Quintopia said...

How does one write "wrought" if not as "raut"?

Mirabai Knight said...

Well, you could write it WRAUT or WROT or even WRAUGT, if you wanted to.

marnanel said...

A couple of highlighted words from the chart that I know to be English words (I didn't check, so there may be more that aren't in my vocabulary):

A "tor" is a kind of rocky hill formation.

A "po" is a chamberpot.

Neither of these are words I type very much, it's true.

A.Zamari,27 said...

Sorry, I didn't understand at all. Can kindly teach how on using this? It's look great

Mirabai Knight said...

Good thinking, Marnanel. I knew about "tor", but not "po". Hm. When I get around to making a new version of the chart, I'll definitely fix those.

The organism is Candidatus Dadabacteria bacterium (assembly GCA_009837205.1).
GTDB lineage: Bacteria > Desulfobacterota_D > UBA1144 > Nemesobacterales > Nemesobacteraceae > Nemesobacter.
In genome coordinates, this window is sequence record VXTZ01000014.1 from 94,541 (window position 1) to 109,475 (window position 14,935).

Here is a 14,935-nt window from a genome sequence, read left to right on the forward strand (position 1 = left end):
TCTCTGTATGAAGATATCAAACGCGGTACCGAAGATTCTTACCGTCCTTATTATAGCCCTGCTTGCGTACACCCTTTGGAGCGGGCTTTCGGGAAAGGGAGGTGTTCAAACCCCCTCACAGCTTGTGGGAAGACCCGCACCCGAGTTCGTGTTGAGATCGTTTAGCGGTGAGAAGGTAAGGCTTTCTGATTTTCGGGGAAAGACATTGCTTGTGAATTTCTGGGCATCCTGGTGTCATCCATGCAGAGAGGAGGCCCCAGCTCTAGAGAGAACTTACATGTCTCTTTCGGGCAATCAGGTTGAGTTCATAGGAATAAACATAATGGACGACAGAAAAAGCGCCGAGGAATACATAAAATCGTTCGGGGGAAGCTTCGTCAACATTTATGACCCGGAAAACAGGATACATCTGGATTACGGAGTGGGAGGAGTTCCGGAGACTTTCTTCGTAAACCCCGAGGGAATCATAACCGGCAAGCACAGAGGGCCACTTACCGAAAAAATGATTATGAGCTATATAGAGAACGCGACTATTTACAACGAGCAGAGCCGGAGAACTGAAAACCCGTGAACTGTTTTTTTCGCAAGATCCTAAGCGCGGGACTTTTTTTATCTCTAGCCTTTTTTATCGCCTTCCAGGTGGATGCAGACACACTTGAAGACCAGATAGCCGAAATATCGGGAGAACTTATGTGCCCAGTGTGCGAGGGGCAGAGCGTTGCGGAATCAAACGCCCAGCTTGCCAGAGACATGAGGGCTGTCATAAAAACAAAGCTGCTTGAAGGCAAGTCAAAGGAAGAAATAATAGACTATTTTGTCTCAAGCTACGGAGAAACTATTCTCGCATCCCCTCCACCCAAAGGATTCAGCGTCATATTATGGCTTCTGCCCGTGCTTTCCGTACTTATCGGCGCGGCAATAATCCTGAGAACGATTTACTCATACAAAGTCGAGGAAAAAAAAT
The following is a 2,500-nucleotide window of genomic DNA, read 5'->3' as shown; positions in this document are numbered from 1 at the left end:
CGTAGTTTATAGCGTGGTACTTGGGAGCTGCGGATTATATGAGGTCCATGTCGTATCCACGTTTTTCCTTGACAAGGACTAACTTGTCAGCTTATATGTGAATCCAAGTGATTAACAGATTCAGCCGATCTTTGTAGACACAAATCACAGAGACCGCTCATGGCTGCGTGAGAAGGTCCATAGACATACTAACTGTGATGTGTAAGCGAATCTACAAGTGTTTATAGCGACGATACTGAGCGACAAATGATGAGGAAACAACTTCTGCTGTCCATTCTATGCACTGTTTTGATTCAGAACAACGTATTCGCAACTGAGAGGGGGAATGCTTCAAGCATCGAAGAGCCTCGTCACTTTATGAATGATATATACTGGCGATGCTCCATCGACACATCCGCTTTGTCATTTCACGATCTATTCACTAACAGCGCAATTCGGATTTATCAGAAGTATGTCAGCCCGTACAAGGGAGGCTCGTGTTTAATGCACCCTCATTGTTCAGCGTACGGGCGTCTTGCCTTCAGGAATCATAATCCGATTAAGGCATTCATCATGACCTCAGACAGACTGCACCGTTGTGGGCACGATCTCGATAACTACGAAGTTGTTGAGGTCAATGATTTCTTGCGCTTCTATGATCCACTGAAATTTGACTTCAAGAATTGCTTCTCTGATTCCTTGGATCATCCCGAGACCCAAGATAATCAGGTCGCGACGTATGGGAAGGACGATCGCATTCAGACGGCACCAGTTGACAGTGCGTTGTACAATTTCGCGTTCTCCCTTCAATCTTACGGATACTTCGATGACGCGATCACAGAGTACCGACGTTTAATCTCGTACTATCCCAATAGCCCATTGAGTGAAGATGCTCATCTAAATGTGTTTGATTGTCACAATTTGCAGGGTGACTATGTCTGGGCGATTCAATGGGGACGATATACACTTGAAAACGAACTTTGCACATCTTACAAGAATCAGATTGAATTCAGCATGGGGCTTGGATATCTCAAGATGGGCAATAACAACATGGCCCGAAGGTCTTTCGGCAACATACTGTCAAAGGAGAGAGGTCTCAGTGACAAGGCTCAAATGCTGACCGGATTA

Hey, A.Zamari, try the brower-based Plover Interactive Demo:

It might give you a better idea of how it all works.

Alkhimov said...
This comment has been removed by the author.
Alkhimov said...

Hey Mirabai!

Is there any chance to get somewhere a real Steno keyboard, but not for thousands or hundrets of dollars? I could even use an old mechanical keyboard and to put some contacts there, but have no idea of places where to search for such a thing...

Just give me a hint, please.

BR, Paul.

Mirabai Knight said...

There's the ProWriter conversion kit, but I don't know if it's being made anymore:

Jason said...

I just got the Prowriter Plus working with Plover on Windows.
But I'm not getting those words. I get "so are" for SAOR, and "so." for SOP, for example.

I've got Plover and Prowriter set to Baron TX.